Trouble inserting text value into datetime in SQL Server

I'm trying to update a date value from a textbox that the user enters a new date into.  I'm getting the following SQL error because apparently it's not formatted:
The conversion of a varchar data type to a datetime data type resulted in an out-of-range value.

The value I'm trying to enter is:
"02/29/11"

Any idea how I fix this?
string strSQL = "UPDATE tblTrayHeader SET PS_Link = '" + strUserOption + "', " +
                        "JobNumber = '" + txtJobNumber.Text.Substring(0, 5) + "', " +
                        "PckgNumber = '" + txtPackage.Text.Substring(1, 1) + "', " +
                        "DropNumber = '" + txtJobNumber.Text.Substring(2, 1) + "', " +
                        "CommQualFlag = '" + strMailType + "', " +
                        "MailDate = '" + System.Convert.ToDateTime(txtMailDate.Text) + "' " +                
                        "WHERE PS_Link LIKE ' " + lblUserOption.Text.Substring(0, 10) + "%'";

Open in new window

JT_SIROAsked:
Who is Participating?
 
AngryBinaryCommented:
First:

"MailDate = '" + System.Convert.ToDateTime(txtMailDate.Text).ToString("MM/dd/yy") + "' " +

Second:

Your update statement is vulnerable to SQL injection attack. Imagine what would happen if one of the text boxes contained an apostrophe, followed by some heinous stuff. The safer way to do it is use parameters in the SQL statement - that also simplifies data type conversion, since you wouldn't have to worry about formatting the DateTime:

 
string strSQL = "UPDATE tblTrayHeader SET PS_Link = @UserOptionNew, " +
                        "JobNumber = @JobNumber, " +
                        "PckgNumber = @Package, " +
                        "DropNumber = @DropNumber, " +
                        "CommQualFlag = @MailType, " +
                        "MailDate = @MailDate " +                
                        "WHERE PS_Link LIKE @UserOptionOld";

using (var command = new SqlCommand(strSQL, connection))
{
  command.Parameters.AddWithValue("@UserOptionOld", String.Format("{0}%", lblUserOption.Text.Substring(0, 10)));
  command.Parameters.AddWithValue("@UserOptionNew", strUserOption );
  command.Parameters.AddWithValue("@JobNumber", txtJobNumber.Text.Substring(0, 5));
  command.Parameters.AddWithValue("@Package", txtPackage.Text.Substring(1, 1));
  command.Parameters.AddWithValue("@DropNumber", txtJobNumber.Text.Substring(2, 1));
  command.Parameters.AddWithValue("@MailDate", Convert.ToDateTime(txtMailDate.Text));

  command.ExecuteNonQuery();
}

Open in new window

0
 
David ToddSenior DBACommented:
Hi,

I suggest using the ISO date format, which almost never gets interprited incorrectly from string to datetime.

That is, yyyy-mm-dd

HTH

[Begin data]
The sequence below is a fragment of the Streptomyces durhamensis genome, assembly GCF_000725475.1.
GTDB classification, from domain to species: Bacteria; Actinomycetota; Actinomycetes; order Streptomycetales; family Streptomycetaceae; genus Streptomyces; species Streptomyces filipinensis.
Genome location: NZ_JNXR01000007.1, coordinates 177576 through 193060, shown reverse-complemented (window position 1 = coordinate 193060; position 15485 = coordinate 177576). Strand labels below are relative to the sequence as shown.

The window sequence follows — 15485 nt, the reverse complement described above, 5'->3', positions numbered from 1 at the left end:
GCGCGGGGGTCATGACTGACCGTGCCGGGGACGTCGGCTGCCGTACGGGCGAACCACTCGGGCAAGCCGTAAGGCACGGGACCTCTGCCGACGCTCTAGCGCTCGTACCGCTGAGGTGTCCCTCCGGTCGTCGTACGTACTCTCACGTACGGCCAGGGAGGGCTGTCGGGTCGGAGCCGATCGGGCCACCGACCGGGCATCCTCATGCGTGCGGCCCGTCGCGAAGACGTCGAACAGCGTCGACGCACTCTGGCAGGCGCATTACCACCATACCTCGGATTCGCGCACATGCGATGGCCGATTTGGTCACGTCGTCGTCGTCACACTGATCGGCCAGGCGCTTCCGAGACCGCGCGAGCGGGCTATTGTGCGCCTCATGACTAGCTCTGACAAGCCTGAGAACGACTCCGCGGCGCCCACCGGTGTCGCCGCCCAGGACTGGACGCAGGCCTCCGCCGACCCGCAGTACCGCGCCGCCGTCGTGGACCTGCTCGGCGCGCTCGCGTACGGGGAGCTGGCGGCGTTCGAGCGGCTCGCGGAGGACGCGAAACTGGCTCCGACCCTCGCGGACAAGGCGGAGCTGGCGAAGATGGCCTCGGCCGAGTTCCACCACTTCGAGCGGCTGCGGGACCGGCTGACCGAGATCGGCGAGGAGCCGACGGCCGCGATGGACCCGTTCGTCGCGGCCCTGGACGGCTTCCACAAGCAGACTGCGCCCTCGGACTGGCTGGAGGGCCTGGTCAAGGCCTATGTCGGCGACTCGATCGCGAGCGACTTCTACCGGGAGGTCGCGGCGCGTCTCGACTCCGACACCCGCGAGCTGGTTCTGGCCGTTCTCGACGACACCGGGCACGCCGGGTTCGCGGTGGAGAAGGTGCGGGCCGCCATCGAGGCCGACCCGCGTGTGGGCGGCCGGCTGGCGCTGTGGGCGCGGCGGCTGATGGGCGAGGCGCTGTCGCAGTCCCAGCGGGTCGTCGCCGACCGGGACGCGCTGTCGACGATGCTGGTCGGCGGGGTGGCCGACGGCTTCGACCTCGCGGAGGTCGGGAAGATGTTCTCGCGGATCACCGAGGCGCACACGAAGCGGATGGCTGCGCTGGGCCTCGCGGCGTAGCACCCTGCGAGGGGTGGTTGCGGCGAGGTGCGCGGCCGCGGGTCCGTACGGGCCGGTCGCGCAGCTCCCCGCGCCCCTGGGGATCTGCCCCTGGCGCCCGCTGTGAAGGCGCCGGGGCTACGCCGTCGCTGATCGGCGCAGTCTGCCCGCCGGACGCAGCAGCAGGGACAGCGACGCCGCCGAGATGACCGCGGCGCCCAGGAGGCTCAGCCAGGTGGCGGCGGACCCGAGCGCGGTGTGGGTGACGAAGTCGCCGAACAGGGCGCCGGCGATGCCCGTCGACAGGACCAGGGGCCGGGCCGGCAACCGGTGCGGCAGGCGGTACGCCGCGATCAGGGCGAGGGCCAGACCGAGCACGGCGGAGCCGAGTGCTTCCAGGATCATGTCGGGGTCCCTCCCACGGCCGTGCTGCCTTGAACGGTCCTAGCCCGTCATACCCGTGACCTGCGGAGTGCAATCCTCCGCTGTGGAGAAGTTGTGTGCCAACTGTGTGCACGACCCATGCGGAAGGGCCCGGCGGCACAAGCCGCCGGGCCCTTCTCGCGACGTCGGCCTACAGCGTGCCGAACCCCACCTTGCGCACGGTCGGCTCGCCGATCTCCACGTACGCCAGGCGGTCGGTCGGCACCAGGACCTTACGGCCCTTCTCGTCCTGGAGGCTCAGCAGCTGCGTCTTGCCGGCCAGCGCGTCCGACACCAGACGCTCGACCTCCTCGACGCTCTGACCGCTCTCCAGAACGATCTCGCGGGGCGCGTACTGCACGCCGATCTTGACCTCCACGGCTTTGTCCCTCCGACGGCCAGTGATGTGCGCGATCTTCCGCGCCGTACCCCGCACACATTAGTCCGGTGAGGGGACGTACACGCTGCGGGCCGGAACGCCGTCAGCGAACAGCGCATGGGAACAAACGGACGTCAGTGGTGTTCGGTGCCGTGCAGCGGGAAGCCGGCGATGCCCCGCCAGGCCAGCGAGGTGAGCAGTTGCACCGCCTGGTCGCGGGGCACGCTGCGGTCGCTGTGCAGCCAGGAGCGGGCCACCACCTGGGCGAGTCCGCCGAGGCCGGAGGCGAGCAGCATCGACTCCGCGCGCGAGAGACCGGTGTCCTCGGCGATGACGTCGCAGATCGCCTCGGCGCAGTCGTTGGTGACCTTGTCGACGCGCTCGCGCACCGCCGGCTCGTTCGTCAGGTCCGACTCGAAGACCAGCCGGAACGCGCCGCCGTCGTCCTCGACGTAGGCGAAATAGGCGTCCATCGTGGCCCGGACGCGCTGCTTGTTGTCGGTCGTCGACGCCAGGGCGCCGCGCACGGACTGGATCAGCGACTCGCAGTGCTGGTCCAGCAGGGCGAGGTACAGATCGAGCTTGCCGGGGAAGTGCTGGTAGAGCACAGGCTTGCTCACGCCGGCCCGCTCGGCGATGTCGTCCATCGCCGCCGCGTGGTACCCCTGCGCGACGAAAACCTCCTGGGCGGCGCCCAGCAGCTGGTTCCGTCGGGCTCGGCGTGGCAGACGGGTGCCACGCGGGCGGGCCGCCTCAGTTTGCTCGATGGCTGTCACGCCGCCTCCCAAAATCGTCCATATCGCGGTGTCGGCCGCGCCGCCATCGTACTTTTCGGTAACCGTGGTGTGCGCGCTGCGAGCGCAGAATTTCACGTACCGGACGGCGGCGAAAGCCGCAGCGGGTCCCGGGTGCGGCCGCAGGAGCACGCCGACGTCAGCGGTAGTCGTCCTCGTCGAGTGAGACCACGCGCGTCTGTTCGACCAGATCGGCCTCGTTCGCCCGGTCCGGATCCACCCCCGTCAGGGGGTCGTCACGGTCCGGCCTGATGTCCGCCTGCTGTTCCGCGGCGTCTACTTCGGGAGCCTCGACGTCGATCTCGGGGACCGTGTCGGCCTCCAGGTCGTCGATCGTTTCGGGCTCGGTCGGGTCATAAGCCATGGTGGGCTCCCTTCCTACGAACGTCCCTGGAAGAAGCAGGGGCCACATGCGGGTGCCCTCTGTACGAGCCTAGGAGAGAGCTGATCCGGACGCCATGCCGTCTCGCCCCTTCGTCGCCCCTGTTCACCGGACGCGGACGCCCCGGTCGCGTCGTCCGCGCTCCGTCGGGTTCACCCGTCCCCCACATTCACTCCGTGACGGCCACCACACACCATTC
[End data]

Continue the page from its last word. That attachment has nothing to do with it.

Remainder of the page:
David
0
 
baretreeCommented:
actually as dtodd suggests it is better to use that format but imo it is better without the dashes, just like yyyymmdd so you won't deal with any particular system configuration, mostly when accessing from windows systems
0
Cloud Class® Course: C++ 11 Fundamentals

This course will introduce you to C++ 11 and teach you about syntax fundamentals.

 
David ToddSenior DBACommented:
Hi,

I agree with BareTree to a point.

The YYYYMMDD formatted string will be interripted correctly despite the setting of set dateformat. However I prefer with dashes as its easier for humans to read ...

Regards
  David
0
 
nishant joshiTechnology Development ConsultantCommented:
string strSQL = "UPDATE tblTrayHeader SET PS_Link = '" + strUserOption + "', " +
                        "JobNumber = '" + txtJobNumber.Text.Substring(0, 5) + "', " +
                        "PckgNumber = '" + txtPackage.Text.Substring(1, 1) + "', " +
                        "DropNumber = '" + txtJobNumber.Text.Substring(2, 1) + "', " +
                        "CommQualFlag = '" + strMailType + "', " +
                        "MailDate = '" + DateTime.Parse(txtMailDate.Text) + "' " +                
                        "WHERE PS_Link LIKE ' " + lblUserOption.Text.Substring(0, 10) + "%'";
0
 
Gustav BrockCIOCommented:
You could get away with this simple change:

 "MailDate = '" + txtMailDate.Text + "' " +      

However, neither this nor any of the other glorius suggestions will do if you try to insert invalid dates like "02/29/11" ... 2011 is not a leap year, thus no Feb. 29th exists.

/gustav
0
Question has a verified solution.

Are you are experiencing a similar issue? Get a personalized answer when you ask a related question.

Have a better answer? Share it in a comment.

All Courses

From novice to tech pro — start learning today.